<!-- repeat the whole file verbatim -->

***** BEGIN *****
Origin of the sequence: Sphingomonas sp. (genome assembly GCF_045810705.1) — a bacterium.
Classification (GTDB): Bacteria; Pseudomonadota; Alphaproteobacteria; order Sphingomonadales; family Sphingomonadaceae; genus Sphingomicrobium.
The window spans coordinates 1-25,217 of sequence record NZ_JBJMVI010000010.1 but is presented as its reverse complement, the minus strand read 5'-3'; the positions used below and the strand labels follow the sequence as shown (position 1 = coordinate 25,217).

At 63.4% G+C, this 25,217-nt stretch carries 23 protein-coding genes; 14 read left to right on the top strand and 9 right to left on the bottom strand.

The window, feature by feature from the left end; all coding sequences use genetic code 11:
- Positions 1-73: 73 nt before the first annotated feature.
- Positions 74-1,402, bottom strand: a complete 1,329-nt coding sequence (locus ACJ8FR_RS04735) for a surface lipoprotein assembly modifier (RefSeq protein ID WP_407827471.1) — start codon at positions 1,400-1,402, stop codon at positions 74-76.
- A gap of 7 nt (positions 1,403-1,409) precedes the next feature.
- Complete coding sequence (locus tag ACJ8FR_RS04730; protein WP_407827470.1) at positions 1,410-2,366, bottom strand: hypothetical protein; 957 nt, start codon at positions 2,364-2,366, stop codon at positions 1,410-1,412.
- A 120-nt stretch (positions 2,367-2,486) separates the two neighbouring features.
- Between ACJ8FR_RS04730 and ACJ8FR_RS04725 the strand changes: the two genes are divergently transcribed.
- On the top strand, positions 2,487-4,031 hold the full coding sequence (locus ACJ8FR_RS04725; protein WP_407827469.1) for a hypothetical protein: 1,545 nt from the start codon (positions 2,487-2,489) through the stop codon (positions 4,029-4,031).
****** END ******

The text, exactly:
Origin of the sequence: Sphingomonas sp. (genome assembly GCF_045810705.1) — a bacterium.
Classification (GTDB): Bacteria; Pseudomonadota; Alphaproteobacteria; order Sphingomonadales; family Sphingomonadaceae; genus Sphingomicrobium.
The window spans coordinates 1-25,217 of sequence record NZ_JBJMVI010000010.1 but is presented as its reverse complement, the minus strand read 5'-3'; the positions used below and the strand labels follow the sequence as shown (position 1 = coordinate 25,217).

At 63.4% G+C, this 25,217-nt stretch carries 23 protein-coding genes; 14 read left to right on the top strand and 9 right to left on the bottom strand.

The window, feature by feature from the left end; all coding sequences use genetic code 11:
- Positions 1-73: 73 nt before the first annotated feature.
- Positions 74-1,402, bottom strand: a complete 1,329-nt coding sequence (locus ACJ8FR_RS04735) for a surface lipoprotein assembly modifier (RefSeq protein ID WP_407827471.1) — start codon at positions 1,400-1,402, stop codon at positions 74-76.
- A gap of 7 nt (positions 1,403-1,409) precedes the next feature.
- Complete coding sequence (locus tag ACJ8FR_RS04730; protein WP_407827470.1) at positions 1,410-2,366, bottom strand: hypothetical protein; 957 nt, start codon at positions 2,364-2,366, stop codon at positions 1,410-1,412.
- A 120-nt stretch (positions 2,367-2,486) separates the two neighbouring features.
- Between ACJ8FR_RS04730 and ACJ8FR_RS04725 the strand changes: the two genes are divergently transcribed.
- On the top strand, positions 2,487-4,031 hold the full coding sequence (locus ACJ8FR_RS04725; protein WP_407827469.1) for a hypothetical protein: 1,545 nt from the start codon (positions 2,487-2,489) through the stop codon (positions 4,029-4,031).